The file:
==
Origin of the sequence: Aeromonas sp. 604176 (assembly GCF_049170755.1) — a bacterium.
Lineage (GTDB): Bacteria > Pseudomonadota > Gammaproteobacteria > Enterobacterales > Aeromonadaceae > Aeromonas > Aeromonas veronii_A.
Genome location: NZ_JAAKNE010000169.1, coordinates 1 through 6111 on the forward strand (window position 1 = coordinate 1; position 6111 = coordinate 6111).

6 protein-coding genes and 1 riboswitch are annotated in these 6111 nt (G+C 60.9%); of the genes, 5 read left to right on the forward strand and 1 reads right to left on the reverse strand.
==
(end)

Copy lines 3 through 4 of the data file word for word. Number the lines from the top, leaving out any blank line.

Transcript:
Genome location: NZ_JAAKNE010000169.1, coordinates 1 through 6111 on the forward strand (window position 1 = coordinate 1; position 6111 = coordinate 6111).

6 protein-coding genes and 1 riboswitch are annotated in these 6111 nt (G+C 60.9%); of the genes, 5 read left to right on the forward strand and 1 reads right to left on the reverse strand.